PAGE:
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Water heater politics

Electric co-ops worked with Congress to create a better law for energy efficiency, and household budgets

When electric cooperatives throughout the United States began examining the details of the latest version of the National Appliance Energy Conservation Act, they realized something important about water heaters was missing.

Heating water is a big deal for family budgets—it’s usually the second largest part of a household’s energy expenses (between 14 and 20 percent), right behind home heating and air conditioning. The new standards for manufacturing and installing water heaters that would go into effect this past April 16, focused on better insulation and higher energy efficiency.

So far, so good
But the fine print of the regulations effectively banned the manufacture of water heaters larger than 55 gallons that can be controlled by smart technology. Phasing out these large grid-connected appliances would hurt energy efficiency. So the National  Rural Electric Cooperative Association stepped up to explain to members of Congress that big is not bad. In fact, these large capacity water heaters are an important energy management tool for many electric utilities. About 250 co-ops in 35 states currently have load management programs that include water heater control.

More efficient water heating
Here’s how it works: special large capacity electric water heaters for home use include technology (known as demand response) that allows the local utility to control when the heater cycles on and off. Generally speaking, when demand for electricity is high and power plants are running near peak levels during the late afternoons and early evening, the utility sends a signal to the water heater so it cycles off into a hold pattern. During this time, the family still has an ample supply of hot water, thanks to the large capacity of the tank. Then, later in the evening and overnight, a signal cycles the water heater back on to operate during off-peak hours. The supply of hot water is replenished and ready for use at any time.

This on-off-on pattern helps electric utilities make better use of various power generation sources. When a utility can spread the generation of electricity more evenly through each 24-hour period, this increases efficiency, which may help delay or completely avoid the need to build more power plants. And in many areas of the country, these large capacity water heaters that cycle on during the nighttime hours also allow co-ops to take full advantage of low-cost wind generation, which is often most easily available at night.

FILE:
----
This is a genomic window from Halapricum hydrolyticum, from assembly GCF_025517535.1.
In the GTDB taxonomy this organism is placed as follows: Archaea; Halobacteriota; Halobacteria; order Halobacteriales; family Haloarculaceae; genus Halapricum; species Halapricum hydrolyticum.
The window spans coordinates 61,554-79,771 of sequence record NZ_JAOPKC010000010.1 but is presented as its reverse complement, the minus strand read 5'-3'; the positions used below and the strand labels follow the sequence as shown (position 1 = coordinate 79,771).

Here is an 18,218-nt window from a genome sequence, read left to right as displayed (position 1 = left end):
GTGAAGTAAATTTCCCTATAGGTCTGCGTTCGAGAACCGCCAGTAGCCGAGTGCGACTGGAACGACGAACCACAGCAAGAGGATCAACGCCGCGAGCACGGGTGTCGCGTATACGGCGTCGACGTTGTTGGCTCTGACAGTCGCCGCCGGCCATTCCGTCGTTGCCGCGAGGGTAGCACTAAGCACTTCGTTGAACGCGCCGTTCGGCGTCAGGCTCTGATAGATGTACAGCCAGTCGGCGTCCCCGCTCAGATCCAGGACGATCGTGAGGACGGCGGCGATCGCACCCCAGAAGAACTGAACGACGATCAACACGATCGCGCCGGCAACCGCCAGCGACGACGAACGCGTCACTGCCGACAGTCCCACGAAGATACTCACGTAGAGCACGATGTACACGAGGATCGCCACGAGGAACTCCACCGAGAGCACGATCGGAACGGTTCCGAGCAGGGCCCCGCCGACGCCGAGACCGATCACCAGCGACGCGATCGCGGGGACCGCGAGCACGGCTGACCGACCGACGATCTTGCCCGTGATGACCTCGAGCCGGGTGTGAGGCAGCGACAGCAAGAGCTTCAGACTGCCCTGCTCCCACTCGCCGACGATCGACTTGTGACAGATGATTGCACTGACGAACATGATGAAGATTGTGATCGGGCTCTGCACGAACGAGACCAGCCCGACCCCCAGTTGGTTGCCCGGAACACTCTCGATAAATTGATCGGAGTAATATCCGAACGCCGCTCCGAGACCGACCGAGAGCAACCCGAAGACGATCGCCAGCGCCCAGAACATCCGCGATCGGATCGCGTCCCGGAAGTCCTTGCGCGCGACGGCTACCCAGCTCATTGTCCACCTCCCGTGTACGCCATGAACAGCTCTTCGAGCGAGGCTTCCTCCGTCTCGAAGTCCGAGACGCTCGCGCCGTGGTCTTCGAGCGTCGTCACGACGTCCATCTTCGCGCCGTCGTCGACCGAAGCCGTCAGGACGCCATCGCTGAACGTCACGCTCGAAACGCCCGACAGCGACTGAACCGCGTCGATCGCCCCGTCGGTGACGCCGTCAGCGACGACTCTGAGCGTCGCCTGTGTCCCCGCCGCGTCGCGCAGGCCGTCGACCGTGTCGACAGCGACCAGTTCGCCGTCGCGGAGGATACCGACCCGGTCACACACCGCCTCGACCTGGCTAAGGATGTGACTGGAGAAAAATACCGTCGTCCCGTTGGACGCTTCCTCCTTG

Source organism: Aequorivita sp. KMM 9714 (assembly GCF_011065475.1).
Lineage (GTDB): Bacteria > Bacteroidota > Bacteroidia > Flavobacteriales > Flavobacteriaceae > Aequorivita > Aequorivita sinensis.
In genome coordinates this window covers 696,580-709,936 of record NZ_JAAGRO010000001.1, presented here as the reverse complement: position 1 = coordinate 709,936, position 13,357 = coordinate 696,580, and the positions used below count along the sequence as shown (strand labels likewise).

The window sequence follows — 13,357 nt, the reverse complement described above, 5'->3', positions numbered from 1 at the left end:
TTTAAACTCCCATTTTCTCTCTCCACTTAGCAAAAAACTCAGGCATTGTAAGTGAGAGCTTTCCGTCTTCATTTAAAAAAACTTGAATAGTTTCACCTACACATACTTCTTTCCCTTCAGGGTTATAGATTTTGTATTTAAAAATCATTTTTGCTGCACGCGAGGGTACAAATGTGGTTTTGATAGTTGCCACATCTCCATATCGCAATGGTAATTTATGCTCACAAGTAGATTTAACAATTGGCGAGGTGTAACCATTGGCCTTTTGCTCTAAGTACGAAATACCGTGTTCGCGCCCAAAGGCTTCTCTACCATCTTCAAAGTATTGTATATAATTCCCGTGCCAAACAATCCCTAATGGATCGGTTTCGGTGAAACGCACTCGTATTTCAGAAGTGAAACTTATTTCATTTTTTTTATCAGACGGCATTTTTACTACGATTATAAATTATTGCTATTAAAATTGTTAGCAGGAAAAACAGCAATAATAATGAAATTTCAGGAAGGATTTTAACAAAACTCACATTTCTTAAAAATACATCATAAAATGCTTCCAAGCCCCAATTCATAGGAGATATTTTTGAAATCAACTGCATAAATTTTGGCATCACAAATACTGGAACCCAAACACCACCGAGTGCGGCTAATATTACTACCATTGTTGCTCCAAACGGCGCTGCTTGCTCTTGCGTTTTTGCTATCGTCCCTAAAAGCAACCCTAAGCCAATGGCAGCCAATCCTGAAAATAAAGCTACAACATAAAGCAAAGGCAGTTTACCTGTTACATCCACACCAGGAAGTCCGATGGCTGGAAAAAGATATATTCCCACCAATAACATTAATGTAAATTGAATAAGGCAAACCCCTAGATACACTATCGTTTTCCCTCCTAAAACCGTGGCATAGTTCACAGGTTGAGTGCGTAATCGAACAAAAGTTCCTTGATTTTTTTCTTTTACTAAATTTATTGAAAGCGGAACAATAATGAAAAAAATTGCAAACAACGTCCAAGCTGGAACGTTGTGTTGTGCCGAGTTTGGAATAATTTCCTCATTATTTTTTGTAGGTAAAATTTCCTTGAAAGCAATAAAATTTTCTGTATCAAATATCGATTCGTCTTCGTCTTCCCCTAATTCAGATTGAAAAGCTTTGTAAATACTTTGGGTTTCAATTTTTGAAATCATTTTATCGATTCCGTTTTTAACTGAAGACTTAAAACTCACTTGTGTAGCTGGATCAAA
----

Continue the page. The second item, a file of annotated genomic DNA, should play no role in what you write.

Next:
Last fall co-ops began explaining these important energy-efficiency details to members of Congress and lobbied carefully with both political parties, in both the Senate and the House, to change the upcoming law.

A win for bi-partisan energy policy
Eventually Senator John Hoeven (Republican, North Dakota) and Senator Amy Klobuchar (Democrat, Minnesota) co-sponsored a bill (S. 259) to keep large electric resistance water heaters available for demand-response programs. Over in the House of Representatives, Kentucky Congressman Ed Whitfield (a Republican who is also the chairman of the House Energy and Power Subcommittee) and Democrat Peter Welch (Vermont) sponsored a bill (H. R. 906) to keep large capacity water heaters in the energy-efficiency mix.

[pullquote cite=”Jo Ann Emerson” type=”left”]“This legislation helps save consumers money, promotes reliability of the grid, and helps integrate renewable energy…”[/pullquote]

Both bills passed in their respective chambers, and when the provisions described in each were reconciled, Congress sent the new version of energy-efficiency legislation preserving the use of large capacity water heaters with demand control features to President Obama; he signed the new law on April 30. Grid-enabled large capacity water heaters will still be a part of national energy-efficiency strategies.

After the signing ceremony, NRECA CEO Jo Ann Emerson said, “We sincerely thank the president for signing this legislation. It allows important demand-response programs to continue saving consumers hundreds of millions of dollars.”

Emerson also thanked the many co-op leaders who worked so hard to share valuable insights about the importance of these water heaters with members of Congress.

Emerson said, “This type of legislation makes a difference to the folks at the end of the power lines, the ones who pay the bills. This legislation helps save consumers money, promotes reliability of the grid, and helps integrate renewable energy—truly a win-win-win piece of legislation.”

Nancy Grant from July 2015 Issue • Photo: Rheem

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